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Book publishing like any other business has a well-defined hierarchy. In order to market a book for sale to a large publishing house, an author should know who does what and what their job responsibilities and goals are within the company. There are many different types of editors, but a generalization will suffice. Examples given will be illustrative of a New York publishing house.
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Power & Reach
A large publisher has a lot of people working within the company as well as using the services of "freelance" editors, artists, copy writers, etc. Publishing is about money. The authority and domain of the publisher and the editor can be summed up as: one is the purse, the other the nurse.
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The publisher is the leader, Chief Executive Officer (CEO) or head of the publishing company. He upholds the overall mission of the company and helps decide what type of literature will be considered for his house. He will have a board of directors and stockholders or principal owners whose interests are in the publishing house and its bottomline.
Every person who works for the company will be answerable to him in some manner—he may hire or appoint managers and human resource individuals to oversee employment, the various departments, and staff. As a general rule, all key decisions will be run past him for approval at some point in the process.
An author will typically not work with or interact with a publisher.
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There are many different types of editors in one publishing house, and another article in this series will define each and their responsibility, but typically all editors who work with authors will be subordinate to the publisher. In general, an editor helps to collect, select and hone the best work possible for publication. Book manuscripts are offered to the editor by a literary agent, acting on behalf of an author, who is seeking to sell his or her work.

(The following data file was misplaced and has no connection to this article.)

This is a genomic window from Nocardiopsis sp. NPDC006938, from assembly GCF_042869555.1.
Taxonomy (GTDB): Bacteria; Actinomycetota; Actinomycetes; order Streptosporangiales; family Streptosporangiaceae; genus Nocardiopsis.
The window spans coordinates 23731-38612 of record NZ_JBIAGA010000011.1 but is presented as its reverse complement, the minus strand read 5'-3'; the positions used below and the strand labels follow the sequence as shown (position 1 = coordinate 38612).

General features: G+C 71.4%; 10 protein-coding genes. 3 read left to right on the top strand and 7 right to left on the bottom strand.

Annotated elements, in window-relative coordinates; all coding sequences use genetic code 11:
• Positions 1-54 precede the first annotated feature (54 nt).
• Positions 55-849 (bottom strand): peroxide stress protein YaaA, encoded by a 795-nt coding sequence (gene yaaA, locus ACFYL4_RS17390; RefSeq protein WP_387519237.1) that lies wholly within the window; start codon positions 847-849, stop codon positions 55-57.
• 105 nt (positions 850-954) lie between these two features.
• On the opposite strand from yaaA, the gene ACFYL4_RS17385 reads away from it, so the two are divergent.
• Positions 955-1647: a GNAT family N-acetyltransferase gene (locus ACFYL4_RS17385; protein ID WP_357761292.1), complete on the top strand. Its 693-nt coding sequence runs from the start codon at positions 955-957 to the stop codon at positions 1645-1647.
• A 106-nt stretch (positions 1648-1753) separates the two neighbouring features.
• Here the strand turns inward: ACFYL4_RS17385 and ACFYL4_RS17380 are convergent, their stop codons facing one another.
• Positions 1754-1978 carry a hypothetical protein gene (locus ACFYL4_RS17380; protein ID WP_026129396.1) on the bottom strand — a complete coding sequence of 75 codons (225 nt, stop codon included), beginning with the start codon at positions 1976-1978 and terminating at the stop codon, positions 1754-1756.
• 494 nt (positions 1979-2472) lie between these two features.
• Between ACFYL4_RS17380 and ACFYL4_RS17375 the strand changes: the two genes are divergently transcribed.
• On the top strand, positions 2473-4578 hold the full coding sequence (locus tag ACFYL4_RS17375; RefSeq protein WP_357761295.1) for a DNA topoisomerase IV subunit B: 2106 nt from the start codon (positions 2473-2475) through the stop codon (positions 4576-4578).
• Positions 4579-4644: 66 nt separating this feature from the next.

The editor will work with an author in some capacity.
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Duties and Responsibilities
A publisher is responsible for all activities within the publishing house even though managers and editors will work under him and in his stead. He ultimately will have reports prepared for the other major investors or stockholders. Generally his day-in-the-life is one of overseeing that all operations in book publication are running smoothly and reporting their progress. His duties make him a figurehead and he is the representative of the firm at literary events.
An editor has the power invested in them to select, take on, and present to the editorial board—the publisher, other editors and marketing folks—book projects for their approval. Once a book manuscript (ms.) is on her desk, she will run a profit-and-loss statement, which is an anticipatory proposal on what the book will do in its performance life. That is to say, how much the book is purchased for, how much will be spent acquiring the product, and how much she anticipates it will earn as it performs in the marketplace. She presents this analysis to the editorial board for acquisition, or refusal.
The difference between a publisher and an editor can be summed up as: the publisher supplies the funds, overhead, employees and mission of the company for making money on books; the editor is empowered to find, choose and edit as quickly as possible books that will meet his (and the other editorial board member's) expectations (and sales numbers).
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Reference & Resources
Literary Marketplace (LMP), located at most library reference departments and online: http:www.literarymarketplace.com
Book: Publisher's Lunch, Ernest Callenbach (Ten Speed Press, 1989)
Photos by Clipart.com
Book Publishing: The Difference Between a Publisher and an Editor
What is the difference between a publisher and an editor? How many editors are there? Do you know the terminology and lingo inherent in book publishing? This series of articles answers these questions and more—what every aspiring author should know about a typical New York book publishing house.